Piret Hartman rejects education ministry language law amendments
Planned changes to legislation on Estonian language skill requirements proposed by the Ministry of Education and Research must be rejected as they do not fully take into account realities, and demand something from both Estonians and foreign residents here which cannot be met, Minister of Culture Piret Hartman (SDE) argues in an opinion piece published by daily Eesti Päevaleht (EPL).
While the development of the Estonian language is of fundamental importance to Estonian culture, this must be done systematically and intelligently, by training more Estonian language teachers and creating more Estonian language houses, for instance, Hartman writes in EPL (link in Estonian), adding that her ministry already has several useful proposals in that direction.
The number of people who want to learn Estonian as a second language outstrips the supply of teachers who can help them several times over, the minister goes on – the training of more teachers, however, is a matter for the Ministry of Education, rather than the culture ministry.
Meanwhile the tightening of language requirements on employees of digital platforms which provide food courier or taxi services, for instance, will not only mean those who would like to work legitimately not being able to do so, but also a growth both in those working illegally or in gray areas, and in the number of people claimiing unemployment benefits, she adds.
Other countries' experience shows that taxi driver as a job is one of the most commonly taken up by refugees – including Ukrainians.
While all must be done to ensure those that want or need to reach the benchmark level - B1 in the Common European Framework – even teachers working in Estonian schools, arouind 2,000 in total, still do not have Estonian at an adequate level, so this must be addressed too, Hartman argues.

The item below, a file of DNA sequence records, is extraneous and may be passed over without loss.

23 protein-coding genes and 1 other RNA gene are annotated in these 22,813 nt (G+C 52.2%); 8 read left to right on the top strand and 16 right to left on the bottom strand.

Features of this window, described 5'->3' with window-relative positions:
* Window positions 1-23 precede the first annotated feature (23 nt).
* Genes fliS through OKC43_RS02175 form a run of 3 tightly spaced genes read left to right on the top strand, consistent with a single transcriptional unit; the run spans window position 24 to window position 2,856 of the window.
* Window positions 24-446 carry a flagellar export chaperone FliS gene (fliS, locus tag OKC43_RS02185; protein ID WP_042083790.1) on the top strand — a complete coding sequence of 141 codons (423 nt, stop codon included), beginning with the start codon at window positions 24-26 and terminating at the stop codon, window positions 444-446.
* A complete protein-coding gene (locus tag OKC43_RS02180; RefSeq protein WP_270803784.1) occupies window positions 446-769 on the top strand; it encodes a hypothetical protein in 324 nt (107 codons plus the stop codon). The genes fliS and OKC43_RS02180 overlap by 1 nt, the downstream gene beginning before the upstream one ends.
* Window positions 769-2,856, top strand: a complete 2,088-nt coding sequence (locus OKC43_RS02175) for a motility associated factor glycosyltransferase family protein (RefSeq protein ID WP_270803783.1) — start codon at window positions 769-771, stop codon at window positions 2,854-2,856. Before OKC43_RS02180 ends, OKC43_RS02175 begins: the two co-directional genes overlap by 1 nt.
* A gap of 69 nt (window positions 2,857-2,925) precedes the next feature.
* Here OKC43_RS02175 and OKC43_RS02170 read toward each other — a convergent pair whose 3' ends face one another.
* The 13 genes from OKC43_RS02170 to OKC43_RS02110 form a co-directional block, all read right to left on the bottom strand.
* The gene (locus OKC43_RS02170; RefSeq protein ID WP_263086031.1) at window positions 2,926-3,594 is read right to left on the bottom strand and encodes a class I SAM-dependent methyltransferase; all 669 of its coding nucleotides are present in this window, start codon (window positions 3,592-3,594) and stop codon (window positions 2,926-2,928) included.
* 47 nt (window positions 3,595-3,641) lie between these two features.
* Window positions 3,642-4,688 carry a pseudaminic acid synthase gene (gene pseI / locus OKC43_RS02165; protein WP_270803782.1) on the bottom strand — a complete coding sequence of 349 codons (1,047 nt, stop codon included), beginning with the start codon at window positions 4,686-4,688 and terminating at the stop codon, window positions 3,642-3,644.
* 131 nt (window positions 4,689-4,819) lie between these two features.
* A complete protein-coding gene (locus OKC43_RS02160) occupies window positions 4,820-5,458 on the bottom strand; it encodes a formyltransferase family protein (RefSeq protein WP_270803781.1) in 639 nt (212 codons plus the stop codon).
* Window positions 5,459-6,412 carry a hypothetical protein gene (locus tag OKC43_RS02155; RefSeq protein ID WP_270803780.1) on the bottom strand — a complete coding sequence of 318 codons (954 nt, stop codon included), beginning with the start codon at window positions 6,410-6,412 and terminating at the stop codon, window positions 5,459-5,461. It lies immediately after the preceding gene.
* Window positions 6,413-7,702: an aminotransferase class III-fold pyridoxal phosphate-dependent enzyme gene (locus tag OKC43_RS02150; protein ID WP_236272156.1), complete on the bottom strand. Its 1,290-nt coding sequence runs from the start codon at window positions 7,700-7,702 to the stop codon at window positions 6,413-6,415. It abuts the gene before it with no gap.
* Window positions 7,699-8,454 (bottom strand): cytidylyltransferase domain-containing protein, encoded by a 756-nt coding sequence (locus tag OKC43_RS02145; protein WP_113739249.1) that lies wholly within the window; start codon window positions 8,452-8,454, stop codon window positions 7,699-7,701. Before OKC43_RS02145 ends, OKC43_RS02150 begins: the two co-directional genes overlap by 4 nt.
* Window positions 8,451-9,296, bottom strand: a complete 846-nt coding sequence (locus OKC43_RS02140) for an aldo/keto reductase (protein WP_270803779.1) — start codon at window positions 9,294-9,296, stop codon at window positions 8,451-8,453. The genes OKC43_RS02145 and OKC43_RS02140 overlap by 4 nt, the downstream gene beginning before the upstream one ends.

As for the B1 requirement for Bolt and Wolt couriers and taxi drivers, insuficcient analysis has been carried out on whether the legal basis for amending legislation is sound, while putting the same B1 requirement on those only recently arrived in Estonia, as compared with people who have been or will be here five or more years, is short sighted.
For these reasons, the culture ministry cannot coordinate the education ministry's bill to amend the two relevant pieces of legislation – the Language Act, and the Public Transport Act, Hartman continues.
Ultimately the opportunity to find work in areas where only simple communication is required should not be taken away; .solutions might include language acquisition in parallel with working – not least because on-the-job practice is one way in which language skills can be improved.
The original EPL piece (in Estonian) is here.
The recent bill would bring a requirement of B1-level Estonia to employees working for digital platforms like Bolt and Wolt, and would set a limit on non-Estonian audio advertising in shopping malls and other public places, among other changes.
The current education minister is Tõnis Lukas (Isamaa).
With a general election looming, any bills which need to be passed into law at the Riigikogu only have a window of a few more weeks in which to be processed.
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Editor: Andrew Whyte